Thousands of Palestinians are marking five years since the death of
Yasser Arafat, their iconic leader who pushed the struggle for an
independent homeland onto the world stage.
Mahmoud Abbas, the Palestinian president, was due to address a rally
in the West Bank on Wednesday where Palestinians remain divided,
pondering Abbas's refusal to stand in forthcoming elections.
Abbas said last week he would not seek re-election because of
stalled peace efforts that have failed to bring about an independent
A crowd waving Palestinian flags and banners of Abbas's political
party, Fatah, gathered in the West Bank's political capital of
Ramallah to honour Arafat, who led Palestinians for nearly four
decades, embracing armed struggle at first and then switching to
Abbas was to address the crowd amid grim predictions by his aides
that he may resign as president.
That would perhaps lead to the collapse of the Palestinian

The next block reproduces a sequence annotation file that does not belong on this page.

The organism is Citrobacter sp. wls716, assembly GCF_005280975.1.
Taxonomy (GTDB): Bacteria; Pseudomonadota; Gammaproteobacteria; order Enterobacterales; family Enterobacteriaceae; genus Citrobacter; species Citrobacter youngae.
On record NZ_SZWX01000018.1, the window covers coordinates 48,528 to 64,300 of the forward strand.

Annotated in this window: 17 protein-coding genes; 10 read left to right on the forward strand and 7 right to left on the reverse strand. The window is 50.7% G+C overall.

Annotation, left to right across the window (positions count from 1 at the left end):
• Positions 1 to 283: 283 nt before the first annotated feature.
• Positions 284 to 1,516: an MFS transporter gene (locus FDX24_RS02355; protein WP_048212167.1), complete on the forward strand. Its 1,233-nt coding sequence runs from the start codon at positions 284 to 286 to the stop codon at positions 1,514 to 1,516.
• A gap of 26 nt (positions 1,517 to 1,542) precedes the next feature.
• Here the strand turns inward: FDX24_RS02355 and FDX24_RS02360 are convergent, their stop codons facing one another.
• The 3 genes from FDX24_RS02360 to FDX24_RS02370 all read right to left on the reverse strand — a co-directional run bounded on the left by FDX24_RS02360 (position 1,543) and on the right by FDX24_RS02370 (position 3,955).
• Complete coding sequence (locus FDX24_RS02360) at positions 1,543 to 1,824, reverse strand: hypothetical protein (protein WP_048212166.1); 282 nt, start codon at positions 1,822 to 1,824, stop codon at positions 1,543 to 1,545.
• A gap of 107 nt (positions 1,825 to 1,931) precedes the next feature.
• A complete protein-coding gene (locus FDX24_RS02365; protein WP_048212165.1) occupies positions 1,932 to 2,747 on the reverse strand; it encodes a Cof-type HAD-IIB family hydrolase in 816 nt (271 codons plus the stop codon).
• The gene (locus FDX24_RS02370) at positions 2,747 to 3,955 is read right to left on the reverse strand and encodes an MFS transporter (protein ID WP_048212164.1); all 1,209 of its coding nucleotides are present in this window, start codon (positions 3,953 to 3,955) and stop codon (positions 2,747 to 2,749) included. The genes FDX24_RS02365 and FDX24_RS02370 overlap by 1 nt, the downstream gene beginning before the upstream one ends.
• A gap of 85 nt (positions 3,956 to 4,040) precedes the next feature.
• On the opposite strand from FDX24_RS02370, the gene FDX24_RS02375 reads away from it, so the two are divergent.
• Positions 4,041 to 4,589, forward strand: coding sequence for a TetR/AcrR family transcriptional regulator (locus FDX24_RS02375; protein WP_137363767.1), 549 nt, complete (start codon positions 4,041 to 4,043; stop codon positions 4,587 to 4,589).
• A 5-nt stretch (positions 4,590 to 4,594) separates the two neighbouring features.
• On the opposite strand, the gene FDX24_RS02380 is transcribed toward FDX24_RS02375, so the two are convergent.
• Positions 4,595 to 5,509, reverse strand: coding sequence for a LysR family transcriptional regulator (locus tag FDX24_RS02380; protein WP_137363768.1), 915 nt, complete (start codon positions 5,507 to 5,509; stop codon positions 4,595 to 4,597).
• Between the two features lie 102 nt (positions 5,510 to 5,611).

Authority, which was established by Arafat during the Oslo peace
process in the 1990s.
'Moment of truth'
Saeb Erakat, the chief Palestinian negotiator, told the AFP news
agency: "The moment of truth has come and we have to be frank with
the Palestinian people that we have not been able to reach a
two-state solution through 18 years of negotiation."
Referring to the Gaza Strip and the West Bank, including East
Jerusalem, which Israel captured in the Six Day War, he said: "We
have become convinced that Israel doesn't want a Palestinian state
on lands it occupied in 1967."
If Abbas were to resign, that would throw the divided Palestinians
into new legal and political limbo, analysts say.
According to Palestinian Basic Law, Abbas's resignation has to be
approved by two-thirds of the Palestinian parliament in order to
But the chamber has not convened since 2006 and it is unclear
whether it would do so if he quits.
If the resignation is approved, Aziz Dweik, the speaker of
parliament of Fatah rival, Hamas, would assume the presidency until
new elections are held within 60 days.
Abbas called for elections to be held in January but Hamas, which
has urged Palestinians to reject his leadership, called on voters to
stage a boycott.